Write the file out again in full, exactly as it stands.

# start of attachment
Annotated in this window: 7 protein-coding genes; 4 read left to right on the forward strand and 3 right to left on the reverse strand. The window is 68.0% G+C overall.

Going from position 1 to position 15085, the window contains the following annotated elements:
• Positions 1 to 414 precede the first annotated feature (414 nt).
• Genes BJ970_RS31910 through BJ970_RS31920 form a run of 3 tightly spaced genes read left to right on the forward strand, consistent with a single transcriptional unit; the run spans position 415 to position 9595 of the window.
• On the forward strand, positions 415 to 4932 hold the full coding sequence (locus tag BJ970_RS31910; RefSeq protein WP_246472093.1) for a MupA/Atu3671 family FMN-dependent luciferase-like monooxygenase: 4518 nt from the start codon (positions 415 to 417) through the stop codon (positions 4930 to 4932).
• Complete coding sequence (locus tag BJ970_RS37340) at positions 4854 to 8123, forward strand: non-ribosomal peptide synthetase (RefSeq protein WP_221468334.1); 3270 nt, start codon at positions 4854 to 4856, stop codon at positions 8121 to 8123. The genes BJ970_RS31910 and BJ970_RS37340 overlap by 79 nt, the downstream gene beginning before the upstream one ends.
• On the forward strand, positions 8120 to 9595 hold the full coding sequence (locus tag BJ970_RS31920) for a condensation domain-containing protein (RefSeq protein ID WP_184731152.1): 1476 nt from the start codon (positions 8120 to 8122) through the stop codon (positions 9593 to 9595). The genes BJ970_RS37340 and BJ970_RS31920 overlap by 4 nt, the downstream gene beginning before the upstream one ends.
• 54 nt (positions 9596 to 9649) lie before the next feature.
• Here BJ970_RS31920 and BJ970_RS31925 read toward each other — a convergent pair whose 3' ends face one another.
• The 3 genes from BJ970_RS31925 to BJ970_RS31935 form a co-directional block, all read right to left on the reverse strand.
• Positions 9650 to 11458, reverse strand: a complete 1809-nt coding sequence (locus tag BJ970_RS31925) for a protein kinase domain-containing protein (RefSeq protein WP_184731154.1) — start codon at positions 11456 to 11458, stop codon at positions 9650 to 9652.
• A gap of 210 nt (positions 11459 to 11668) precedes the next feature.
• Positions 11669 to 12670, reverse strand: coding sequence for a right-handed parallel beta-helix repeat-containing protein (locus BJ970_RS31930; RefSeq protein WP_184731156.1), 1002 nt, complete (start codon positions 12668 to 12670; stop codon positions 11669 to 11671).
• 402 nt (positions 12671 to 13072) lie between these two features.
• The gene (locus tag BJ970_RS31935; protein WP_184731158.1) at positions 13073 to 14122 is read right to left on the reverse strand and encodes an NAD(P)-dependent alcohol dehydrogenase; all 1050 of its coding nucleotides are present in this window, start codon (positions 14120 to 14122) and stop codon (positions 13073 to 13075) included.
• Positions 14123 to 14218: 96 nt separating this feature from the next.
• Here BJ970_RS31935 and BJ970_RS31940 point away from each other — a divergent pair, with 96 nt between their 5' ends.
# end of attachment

Annotated in this window: 7 protein-coding genes; 4 read left to right on the forward strand and 3 right to left on the reverse strand. The window is 68.0% G+C overall.

Going from position 1 to position 15085, the window contains the following annotated elements:
• Positions 1 to 414 precede the first annotated feature (414 nt).
• Genes BJ970_RS31910 through BJ970_RS31920 form a run of 3 tightly spaced genes read left to right on the forward strand, consistent with a single transcriptional unit; the run spans position 415 to position 9595 of the window.
• On the forward strand, positions 415 to 4932 hold the full coding sequence (locus tag BJ970_RS31910; RefSeq protein WP_246472093.1) for a MupA/Atu3671 family FMN-dependent luciferase-like monooxygenase: 4518 nt from the start codon (positions 415 to 417) through the stop codon (positions 4930 to 4932).
• Complete coding sequence (locus tag BJ970_RS37340) at positions 4854 to 8123, forward strand: non-ribosomal peptide synthetase (RefSeq protein WP_221468334.1); 3270 nt, start codon at positions 4854 to 4856, stop codon at positions 8121 to 8123. The genes BJ970_RS31910 and BJ970_RS37340 overlap by 79 nt, the downstream gene beginning before the upstream one ends.
• On the forward strand, positions 8120 to 9595 hold the full coding sequence (locus tag BJ970_RS31920) for a condensation domain-containing protein (RefSeq protein ID WP_184731152.1): 1476 nt from the start codon (positions 8120 to 8122) through the stop codon (positions 9593 to 9595). The genes BJ970_RS37340 and BJ970_RS31920 overlap by 4 nt, the downstream gene beginning before the upstream one ends.
• 54 nt (positions 9596 to 9649) lie before the next feature.
• Here BJ970_RS31920 and BJ970_RS31925 read toward each other — a convergent pair whose 3' ends face one another.
• The 3 genes from BJ970_RS31925 to BJ970_RS31935 form a co-directional block, all read right to left on the reverse strand.
• Positions 9650 to 11458, reverse strand: a complete 1809-nt coding sequence (locus tag BJ970_RS31925) for a protein kinase domain-containing protein (RefSeq protein WP_184731154.1) — start codon at positions 11456 to 11458, stop codon at positions 9650 to 9652.
• A gap of 210 nt (positions 11459 to 11668) precedes the next feature.
• Positions 11669 to 12670, reverse strand: coding sequence for a right-handed parallel beta-helix repeat-containing protein (locus BJ970_RS31930; RefSeq protein WP_184731156.1), 1002 nt, complete (start codon positions 12668 to 12670; stop codon positions 11669 to 11671).
• 402 nt (positions 12671 to 13072) lie between these two features.
• The gene (locus tag BJ970_RS31935; protein WP_184731158.1) at positions 13073 to 14122 is read right to left on the reverse strand and encodes an NAD(P)-dependent alcohol dehydrogenase; all 1050 of its coding nucleotides are present in this window, start codon (positions 14120 to 14122) and stop codon (positions 13073 to 13075) included.
• Positions 14123 to 14218: 96 nt separating this feature from the next.
• Here BJ970_RS31935 and BJ970_RS31940 point away from each other — a divergent pair, with 96 nt between their 5' ends.